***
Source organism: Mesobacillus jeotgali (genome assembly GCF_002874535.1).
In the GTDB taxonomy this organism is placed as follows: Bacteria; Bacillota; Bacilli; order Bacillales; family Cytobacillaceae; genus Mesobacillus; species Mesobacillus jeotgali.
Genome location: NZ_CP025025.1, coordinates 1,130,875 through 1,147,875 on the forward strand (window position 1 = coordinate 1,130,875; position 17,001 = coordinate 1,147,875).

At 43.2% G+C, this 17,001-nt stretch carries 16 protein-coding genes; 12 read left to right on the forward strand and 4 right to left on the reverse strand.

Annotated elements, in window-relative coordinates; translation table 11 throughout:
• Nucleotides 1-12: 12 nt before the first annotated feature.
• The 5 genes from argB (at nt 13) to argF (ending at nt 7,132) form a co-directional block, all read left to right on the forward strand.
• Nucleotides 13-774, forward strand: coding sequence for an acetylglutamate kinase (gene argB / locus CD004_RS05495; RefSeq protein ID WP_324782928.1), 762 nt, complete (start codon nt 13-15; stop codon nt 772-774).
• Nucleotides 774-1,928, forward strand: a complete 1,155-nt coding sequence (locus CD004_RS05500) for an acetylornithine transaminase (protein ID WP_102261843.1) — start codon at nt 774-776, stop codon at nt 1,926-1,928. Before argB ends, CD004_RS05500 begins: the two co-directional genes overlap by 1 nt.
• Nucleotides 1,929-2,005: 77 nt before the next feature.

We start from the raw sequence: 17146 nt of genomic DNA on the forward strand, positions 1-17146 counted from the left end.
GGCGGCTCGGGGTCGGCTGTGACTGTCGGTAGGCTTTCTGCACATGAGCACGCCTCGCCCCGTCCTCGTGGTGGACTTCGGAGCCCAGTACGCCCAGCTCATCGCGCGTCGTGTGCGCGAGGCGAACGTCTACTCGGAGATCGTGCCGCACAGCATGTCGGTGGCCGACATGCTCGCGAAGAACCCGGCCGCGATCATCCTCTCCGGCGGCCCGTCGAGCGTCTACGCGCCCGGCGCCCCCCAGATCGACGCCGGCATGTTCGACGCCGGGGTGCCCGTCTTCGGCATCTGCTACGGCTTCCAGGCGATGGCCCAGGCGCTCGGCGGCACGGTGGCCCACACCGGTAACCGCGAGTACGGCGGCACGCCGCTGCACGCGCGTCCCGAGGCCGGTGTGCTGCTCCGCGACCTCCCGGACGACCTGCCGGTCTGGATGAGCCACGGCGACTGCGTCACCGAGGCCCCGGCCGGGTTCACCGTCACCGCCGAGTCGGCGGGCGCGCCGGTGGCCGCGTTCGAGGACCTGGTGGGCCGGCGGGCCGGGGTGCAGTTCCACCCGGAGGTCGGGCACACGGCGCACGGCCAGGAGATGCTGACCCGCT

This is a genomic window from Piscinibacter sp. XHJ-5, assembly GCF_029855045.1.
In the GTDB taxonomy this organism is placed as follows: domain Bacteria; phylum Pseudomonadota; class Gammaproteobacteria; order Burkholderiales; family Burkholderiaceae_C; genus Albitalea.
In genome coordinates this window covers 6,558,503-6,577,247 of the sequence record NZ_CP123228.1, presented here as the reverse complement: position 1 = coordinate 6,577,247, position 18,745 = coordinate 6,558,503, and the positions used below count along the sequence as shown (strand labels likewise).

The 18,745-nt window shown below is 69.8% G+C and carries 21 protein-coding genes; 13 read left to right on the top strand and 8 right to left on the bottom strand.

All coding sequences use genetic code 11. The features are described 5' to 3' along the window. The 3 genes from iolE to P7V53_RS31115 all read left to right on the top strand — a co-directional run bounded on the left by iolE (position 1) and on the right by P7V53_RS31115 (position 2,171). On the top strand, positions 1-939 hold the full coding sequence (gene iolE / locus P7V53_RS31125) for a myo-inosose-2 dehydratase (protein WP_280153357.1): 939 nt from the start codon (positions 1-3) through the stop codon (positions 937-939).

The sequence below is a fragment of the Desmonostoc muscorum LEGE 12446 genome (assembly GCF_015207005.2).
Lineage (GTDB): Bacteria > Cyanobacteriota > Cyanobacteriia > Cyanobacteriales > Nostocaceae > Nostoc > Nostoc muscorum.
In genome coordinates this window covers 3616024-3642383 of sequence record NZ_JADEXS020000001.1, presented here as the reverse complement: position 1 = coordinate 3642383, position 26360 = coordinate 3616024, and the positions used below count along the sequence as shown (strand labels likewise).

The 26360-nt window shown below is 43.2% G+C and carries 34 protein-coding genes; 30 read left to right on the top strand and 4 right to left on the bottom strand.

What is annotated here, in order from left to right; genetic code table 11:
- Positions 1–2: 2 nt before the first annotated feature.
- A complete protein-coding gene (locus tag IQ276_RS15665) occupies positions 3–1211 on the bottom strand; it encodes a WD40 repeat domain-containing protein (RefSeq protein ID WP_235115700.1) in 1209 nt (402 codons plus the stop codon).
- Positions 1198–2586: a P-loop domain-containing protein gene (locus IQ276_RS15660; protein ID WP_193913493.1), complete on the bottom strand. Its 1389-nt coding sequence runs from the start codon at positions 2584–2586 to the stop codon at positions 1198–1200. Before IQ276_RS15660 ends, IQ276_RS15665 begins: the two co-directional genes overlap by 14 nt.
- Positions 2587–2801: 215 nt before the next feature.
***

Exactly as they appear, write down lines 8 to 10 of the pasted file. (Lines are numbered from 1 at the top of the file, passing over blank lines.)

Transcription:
• Nucleotides 13-774, forward strand: coding sequence for an acetylglutamate kinase (gene argB / locus CD004_RS05495; RefSeq protein ID WP_324782928.1), 762 nt, complete (start codon nt 13-15; stop codon nt 772-774).
• Nucleotides 774-1,928, forward strand: a complete 1,155-nt coding sequence (locus CD004_RS05500) for an acetylornithine transaminase (protein ID WP_102261843.1) — start codon at nt 774-776, stop codon at nt 1,926-1,928. Before argB ends, CD004_RS05500 begins: the two co-directional genes overlap by 1 nt.
• Nucleotides 1,929-2,005: 77 nt before the next feature.